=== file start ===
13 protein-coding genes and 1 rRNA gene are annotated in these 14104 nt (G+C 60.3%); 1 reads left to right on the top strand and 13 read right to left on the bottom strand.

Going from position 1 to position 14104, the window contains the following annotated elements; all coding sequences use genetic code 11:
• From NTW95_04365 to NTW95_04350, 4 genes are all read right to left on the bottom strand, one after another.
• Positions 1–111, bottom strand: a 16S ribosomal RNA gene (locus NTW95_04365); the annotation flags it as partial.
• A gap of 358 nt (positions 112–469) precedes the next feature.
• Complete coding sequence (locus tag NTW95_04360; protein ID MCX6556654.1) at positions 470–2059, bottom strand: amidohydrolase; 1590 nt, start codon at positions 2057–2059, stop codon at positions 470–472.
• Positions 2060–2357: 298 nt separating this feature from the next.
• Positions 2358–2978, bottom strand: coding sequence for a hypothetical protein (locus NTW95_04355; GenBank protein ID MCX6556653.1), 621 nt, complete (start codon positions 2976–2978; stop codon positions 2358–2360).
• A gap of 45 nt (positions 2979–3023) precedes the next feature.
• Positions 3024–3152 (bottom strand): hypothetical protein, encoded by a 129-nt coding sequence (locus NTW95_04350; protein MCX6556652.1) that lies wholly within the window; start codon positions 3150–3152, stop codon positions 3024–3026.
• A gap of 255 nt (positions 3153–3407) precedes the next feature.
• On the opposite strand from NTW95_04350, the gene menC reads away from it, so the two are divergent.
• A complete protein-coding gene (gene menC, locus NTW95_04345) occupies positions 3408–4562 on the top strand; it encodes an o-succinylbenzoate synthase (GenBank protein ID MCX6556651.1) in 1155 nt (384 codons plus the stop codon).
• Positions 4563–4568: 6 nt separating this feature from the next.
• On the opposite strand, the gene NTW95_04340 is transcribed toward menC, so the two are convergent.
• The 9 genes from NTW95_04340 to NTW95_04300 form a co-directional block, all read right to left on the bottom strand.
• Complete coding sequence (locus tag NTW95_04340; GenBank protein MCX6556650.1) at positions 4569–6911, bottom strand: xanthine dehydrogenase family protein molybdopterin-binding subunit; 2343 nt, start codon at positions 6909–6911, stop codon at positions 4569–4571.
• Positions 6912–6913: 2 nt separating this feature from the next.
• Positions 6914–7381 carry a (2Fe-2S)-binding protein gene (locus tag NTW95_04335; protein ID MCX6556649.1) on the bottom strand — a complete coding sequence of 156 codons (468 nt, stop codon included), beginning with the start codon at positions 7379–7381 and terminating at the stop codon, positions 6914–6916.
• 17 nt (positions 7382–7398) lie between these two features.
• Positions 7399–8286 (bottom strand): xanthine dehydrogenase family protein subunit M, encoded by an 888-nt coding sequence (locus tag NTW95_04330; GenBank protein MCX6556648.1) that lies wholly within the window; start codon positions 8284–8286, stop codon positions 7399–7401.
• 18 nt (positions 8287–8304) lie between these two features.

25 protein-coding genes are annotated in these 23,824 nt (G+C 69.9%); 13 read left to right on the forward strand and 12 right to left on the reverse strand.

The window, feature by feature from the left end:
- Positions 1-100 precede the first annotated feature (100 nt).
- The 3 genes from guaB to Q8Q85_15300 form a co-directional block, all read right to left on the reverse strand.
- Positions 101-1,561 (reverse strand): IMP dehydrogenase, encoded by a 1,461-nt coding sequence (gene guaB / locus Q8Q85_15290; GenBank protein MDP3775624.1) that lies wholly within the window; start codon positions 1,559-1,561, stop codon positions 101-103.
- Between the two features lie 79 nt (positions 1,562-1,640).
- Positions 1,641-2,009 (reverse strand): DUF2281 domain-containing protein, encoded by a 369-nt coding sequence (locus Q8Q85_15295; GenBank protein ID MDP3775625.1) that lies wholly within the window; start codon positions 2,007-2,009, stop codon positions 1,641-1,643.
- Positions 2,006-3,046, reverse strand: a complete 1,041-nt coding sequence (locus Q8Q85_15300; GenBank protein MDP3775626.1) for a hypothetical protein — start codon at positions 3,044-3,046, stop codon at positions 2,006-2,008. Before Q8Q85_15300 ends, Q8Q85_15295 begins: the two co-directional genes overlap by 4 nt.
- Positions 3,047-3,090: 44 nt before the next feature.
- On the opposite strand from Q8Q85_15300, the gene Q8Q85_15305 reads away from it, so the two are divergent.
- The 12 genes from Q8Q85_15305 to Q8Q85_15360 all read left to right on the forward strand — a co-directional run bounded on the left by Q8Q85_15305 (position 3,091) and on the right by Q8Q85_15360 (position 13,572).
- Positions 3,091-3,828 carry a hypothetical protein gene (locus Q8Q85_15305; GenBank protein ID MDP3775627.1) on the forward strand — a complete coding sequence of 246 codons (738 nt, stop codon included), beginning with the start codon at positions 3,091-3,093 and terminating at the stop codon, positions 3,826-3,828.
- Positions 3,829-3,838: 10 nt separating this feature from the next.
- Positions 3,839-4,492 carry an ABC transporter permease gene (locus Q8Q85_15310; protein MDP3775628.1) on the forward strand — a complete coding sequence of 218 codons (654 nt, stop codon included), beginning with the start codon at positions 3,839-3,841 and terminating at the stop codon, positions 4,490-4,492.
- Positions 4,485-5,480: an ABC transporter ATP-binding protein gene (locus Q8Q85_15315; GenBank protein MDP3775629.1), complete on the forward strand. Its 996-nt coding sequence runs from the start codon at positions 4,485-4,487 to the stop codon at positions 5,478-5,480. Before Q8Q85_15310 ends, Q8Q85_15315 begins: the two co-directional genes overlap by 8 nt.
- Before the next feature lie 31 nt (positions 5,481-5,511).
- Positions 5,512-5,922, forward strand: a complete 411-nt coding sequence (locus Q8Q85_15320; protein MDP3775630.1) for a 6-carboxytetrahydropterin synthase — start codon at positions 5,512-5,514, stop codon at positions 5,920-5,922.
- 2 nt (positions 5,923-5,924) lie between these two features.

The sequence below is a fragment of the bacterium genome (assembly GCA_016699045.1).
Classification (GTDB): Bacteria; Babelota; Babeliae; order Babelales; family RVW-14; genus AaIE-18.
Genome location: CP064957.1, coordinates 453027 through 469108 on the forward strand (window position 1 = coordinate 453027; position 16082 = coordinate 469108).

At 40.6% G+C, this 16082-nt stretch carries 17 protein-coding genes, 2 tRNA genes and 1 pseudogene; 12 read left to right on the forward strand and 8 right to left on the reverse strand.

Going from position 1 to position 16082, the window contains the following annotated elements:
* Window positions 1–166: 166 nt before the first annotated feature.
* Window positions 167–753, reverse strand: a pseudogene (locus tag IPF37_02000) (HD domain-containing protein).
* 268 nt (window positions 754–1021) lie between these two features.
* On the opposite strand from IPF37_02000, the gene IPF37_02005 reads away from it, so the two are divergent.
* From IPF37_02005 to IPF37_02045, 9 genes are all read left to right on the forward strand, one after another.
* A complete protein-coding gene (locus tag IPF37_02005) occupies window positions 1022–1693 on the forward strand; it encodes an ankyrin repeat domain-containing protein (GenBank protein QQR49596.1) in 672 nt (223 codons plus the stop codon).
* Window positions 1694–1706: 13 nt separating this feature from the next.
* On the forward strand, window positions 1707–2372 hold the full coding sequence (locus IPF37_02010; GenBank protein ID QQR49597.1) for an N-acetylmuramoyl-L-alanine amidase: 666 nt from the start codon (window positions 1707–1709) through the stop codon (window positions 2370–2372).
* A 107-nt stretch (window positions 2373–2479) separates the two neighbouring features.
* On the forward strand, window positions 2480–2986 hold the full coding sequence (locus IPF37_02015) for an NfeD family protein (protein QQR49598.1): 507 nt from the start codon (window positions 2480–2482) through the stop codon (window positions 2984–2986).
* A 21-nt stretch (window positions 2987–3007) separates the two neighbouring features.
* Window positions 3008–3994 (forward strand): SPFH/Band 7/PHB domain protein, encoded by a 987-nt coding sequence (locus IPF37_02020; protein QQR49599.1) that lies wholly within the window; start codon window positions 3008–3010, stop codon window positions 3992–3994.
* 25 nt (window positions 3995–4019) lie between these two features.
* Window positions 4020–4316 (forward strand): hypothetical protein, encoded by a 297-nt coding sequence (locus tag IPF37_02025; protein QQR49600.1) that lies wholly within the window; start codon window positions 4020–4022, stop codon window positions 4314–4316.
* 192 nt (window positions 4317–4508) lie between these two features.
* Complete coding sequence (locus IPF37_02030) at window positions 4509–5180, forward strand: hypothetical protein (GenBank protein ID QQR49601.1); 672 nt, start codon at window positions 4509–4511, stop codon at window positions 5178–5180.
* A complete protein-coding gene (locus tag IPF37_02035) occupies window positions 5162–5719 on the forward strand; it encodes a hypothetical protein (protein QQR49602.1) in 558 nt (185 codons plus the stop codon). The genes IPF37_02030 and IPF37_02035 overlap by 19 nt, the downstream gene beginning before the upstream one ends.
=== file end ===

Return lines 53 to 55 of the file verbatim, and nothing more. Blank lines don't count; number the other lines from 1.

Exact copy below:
* On the forward strand, window positions 1707–2372 hold the full coding sequence (locus IPF37_02010; GenBank protein ID QQR49597.1) for an N-acetylmuramoyl-L-alanine amidase: 666 nt from the start codon (window positions 1707–1709) through the stop codon (window positions 2370–2372).
* A 107-nt stretch (window positions 2373–2479) separates the two neighbouring features.
* On the forward strand, window positions 2480–2986 hold the full coding sequence (locus IPF37_02015) for an NfeD family protein (protein QQR49598.1): 507 nt from the start codon (window positions 2480–2482) through the stop codon (window positions 2984–2986).